Iowa wind, solar energy advocates call for state assistance

Current projections estimate 2,500 new jobs in wind and solar energy in the coming year in Iowa

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DES MOINES — A day after the Iowa Senate approved expanding state tax credits for small-scale wind turbines, renewable energy advocates were at the Capitol encouraging lawmakers to more aggressively assist Iowans in harvesting wind and solar energy resources.

“It’s the future. It’s happening,” former University of Iowa and NFL football player Tim Dwight said Wednesday. “We need to get people ready.”

Unfortunately, the state is offering little help, said Dwight, co-owner of Integrated Power Corp., a solar development company.

Stan Pfoff of Pfoff Electric in Marion was there, too, and he’s advocating that Iowa match Illinois’ 30 percent tax credit on wind and solar projects. He’d also like the state to adopt renewable portfolio standards, similar to those in Minnesota and Wisconsin, to encourage small-scale projects.

Adopting net metering and demand billing to allow private individuals and companies to sell energy they generate — but don’t use — to utilities also would encourage private investment, said David Bennett, an instructor at Kirkwood Community College’s Wind & Solar Training Center in Cedar Rapids.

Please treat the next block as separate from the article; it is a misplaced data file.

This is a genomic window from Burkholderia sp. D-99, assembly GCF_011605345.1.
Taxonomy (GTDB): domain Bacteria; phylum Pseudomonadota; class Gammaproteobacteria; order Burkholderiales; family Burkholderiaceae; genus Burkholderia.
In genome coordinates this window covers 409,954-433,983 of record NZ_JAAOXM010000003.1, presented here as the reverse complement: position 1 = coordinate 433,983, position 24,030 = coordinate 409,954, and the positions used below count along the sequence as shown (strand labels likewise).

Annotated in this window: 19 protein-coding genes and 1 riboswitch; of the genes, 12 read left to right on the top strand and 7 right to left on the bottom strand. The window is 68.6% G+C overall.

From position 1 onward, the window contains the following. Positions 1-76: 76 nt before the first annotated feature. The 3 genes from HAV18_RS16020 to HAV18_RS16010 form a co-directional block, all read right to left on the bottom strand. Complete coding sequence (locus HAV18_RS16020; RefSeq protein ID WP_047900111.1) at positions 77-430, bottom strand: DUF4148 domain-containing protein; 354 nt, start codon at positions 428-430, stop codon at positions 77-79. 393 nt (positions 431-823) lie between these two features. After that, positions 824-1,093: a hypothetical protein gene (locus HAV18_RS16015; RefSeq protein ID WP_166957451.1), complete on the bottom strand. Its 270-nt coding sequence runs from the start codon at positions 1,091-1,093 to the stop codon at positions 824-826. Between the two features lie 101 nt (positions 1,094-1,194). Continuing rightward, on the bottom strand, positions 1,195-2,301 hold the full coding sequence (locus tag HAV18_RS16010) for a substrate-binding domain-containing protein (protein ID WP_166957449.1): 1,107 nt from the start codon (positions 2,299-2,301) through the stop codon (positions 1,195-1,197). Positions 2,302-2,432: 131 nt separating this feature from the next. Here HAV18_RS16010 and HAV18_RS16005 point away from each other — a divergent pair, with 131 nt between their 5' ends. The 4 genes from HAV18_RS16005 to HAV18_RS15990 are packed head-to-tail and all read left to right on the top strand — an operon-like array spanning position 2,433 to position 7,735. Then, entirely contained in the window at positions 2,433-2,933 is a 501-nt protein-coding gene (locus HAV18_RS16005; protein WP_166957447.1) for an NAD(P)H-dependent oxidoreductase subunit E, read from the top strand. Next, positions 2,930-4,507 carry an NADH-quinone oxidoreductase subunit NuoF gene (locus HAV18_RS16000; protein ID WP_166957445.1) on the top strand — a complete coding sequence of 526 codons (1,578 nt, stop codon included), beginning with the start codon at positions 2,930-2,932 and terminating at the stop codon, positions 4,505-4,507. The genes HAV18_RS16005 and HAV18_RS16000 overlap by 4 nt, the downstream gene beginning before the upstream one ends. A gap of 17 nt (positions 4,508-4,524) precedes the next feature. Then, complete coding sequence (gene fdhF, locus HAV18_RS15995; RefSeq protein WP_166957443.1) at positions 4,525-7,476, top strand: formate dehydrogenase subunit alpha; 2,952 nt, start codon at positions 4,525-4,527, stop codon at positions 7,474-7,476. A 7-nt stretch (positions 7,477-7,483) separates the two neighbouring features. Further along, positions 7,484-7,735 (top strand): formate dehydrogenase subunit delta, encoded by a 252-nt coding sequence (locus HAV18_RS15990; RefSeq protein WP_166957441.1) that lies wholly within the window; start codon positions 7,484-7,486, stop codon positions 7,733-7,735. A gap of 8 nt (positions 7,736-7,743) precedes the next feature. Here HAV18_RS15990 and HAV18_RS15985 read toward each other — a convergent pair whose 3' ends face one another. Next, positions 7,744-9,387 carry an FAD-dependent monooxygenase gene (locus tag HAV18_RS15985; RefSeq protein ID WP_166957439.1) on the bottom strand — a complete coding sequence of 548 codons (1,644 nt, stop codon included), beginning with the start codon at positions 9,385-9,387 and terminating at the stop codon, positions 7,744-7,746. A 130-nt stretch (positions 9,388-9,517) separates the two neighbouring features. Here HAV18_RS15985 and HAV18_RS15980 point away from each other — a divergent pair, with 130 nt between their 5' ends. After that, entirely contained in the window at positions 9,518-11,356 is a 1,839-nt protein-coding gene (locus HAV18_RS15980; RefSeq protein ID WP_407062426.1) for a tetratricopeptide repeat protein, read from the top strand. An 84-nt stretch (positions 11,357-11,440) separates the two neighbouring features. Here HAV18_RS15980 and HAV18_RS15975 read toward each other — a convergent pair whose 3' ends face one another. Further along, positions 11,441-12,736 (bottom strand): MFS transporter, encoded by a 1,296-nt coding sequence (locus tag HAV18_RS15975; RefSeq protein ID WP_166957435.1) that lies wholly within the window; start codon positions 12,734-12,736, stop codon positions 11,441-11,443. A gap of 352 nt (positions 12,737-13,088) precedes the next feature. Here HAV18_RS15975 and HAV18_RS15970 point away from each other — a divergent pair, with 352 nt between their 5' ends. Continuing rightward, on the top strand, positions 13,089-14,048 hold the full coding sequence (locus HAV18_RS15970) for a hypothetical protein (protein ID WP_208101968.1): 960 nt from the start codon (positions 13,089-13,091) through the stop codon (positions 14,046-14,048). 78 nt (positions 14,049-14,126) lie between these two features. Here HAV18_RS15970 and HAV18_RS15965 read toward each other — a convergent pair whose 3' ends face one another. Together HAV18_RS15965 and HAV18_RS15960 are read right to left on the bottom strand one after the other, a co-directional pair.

Current projections say there will be 2,500 new jobs in wind and solar energy in the coming year in Iowa.

The trade group’s Capitol rally came a day after the Iowa Senate voted 41-9 to provide nearly $64 million in state tax credits over the next decade. Sen. Rob Hogg, D-Cedar Rapids, said the bill would help Iowa maintain its leadership role in the wind energy industry.

Dwight, who has made several visits to the Capitol in recent years to promote renewable energy, conceded it will take time to educate legislators and policymakers.

“But how can you not support something that’s going to create American jobs, especially in your home state?” he said.

He also contrasted what renewable energy advocates are asking for to a legislative proposal for MidAmerican Energy to build a small-scale nuclear power reactor.

“We’re definitely a lot cheaper,” Dwight said.

Renewable energy advocates want to create a fund to help Iowans install solar and wind generation “to power their own homes, to power back into the grid and maybe power someone else’s home and power a school.”

“So we’re a little different,” he said. “We want to spread it around. We want to make sure everyone has the opportunity to own their own power.”

One way to help would be for the state to lead in the use of solar and wind energy, said Steve Falck, a former northeast Iowa legislator who’s now with the Iowa Environmental Law and Policy Center. The center is asking Gov. Terry Branstad to sign an executive order that the Department of Administrative Services and Regents implement the use of solar and wind energy technology, and that consideration be given to using those energy sources in constructing, renovating and leasing public buildings.

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